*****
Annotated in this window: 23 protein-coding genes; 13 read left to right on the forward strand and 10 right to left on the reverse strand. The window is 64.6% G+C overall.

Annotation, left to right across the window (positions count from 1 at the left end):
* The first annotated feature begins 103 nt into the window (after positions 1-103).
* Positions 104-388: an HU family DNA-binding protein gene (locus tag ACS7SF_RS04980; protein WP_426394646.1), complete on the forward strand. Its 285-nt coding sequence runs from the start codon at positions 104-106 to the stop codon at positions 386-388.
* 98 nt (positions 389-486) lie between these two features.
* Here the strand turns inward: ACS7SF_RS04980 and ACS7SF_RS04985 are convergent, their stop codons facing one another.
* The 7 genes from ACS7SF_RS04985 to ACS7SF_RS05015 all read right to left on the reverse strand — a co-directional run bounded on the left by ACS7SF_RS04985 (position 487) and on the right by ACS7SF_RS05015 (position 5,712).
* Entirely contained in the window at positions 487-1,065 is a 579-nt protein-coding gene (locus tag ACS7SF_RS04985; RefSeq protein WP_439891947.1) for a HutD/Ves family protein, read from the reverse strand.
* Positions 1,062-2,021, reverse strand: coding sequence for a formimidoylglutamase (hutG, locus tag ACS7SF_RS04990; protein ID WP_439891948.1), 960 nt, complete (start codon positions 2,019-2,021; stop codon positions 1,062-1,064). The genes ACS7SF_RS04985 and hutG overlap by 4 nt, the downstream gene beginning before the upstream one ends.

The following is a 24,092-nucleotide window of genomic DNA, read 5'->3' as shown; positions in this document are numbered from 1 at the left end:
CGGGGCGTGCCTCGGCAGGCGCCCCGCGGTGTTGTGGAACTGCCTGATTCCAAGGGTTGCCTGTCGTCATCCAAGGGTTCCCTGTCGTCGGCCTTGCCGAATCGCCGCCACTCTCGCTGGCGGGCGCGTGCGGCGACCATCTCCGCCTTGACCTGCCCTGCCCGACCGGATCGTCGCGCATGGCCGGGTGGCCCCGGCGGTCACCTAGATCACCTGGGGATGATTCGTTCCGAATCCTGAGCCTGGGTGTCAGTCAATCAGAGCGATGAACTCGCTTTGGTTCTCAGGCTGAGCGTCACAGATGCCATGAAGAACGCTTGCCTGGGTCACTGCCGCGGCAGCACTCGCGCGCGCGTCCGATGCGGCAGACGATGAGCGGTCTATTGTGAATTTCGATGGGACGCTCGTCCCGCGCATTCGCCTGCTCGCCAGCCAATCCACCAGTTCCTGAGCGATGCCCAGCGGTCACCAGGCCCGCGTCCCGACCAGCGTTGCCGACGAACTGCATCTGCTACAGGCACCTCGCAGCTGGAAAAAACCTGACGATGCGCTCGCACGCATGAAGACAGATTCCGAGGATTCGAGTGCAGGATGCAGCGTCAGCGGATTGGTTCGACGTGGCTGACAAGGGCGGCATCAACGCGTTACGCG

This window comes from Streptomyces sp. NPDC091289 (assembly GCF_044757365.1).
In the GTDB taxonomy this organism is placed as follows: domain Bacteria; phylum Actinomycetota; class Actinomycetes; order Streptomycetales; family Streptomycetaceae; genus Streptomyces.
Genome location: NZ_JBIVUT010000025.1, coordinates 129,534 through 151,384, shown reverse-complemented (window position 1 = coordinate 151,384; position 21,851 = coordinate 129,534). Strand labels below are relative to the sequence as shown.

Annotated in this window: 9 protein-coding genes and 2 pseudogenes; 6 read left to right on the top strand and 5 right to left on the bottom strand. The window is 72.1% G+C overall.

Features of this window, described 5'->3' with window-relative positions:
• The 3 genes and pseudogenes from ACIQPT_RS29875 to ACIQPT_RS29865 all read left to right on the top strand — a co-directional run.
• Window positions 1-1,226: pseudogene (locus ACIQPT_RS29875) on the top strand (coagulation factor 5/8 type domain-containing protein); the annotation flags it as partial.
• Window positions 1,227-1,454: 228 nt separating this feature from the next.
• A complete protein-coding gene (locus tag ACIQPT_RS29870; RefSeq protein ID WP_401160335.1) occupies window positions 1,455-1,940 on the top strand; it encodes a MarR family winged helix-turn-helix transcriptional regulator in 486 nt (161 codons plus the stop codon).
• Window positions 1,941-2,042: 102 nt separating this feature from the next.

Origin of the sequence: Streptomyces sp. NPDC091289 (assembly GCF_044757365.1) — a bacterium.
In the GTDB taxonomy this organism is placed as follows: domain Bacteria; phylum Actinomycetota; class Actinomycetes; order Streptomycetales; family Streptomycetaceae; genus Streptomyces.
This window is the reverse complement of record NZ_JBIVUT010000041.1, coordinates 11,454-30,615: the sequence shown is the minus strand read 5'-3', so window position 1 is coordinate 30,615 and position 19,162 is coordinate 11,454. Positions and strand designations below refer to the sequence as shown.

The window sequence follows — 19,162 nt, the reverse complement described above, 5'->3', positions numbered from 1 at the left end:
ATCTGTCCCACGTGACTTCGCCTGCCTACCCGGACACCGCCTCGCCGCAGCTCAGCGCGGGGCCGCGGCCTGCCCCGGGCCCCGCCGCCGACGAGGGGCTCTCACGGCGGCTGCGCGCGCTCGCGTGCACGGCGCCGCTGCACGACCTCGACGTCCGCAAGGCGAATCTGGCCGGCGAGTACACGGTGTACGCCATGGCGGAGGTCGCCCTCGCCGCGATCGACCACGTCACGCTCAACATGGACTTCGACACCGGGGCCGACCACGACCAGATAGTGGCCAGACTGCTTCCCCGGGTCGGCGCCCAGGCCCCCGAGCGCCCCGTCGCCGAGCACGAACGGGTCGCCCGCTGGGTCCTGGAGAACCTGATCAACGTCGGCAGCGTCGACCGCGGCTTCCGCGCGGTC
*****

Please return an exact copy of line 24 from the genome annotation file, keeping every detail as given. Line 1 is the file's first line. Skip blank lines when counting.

This window is the reverse complement of record NZ_JBIVUT010000041.1, coordinates 11,454-30,615: the sequence shown is the minus strand read 5'-3', so window position 1 is coordinate 30,615 and position 19,162 is coordinate 11,454. Positions and strand designations below refer to the sequence as shown.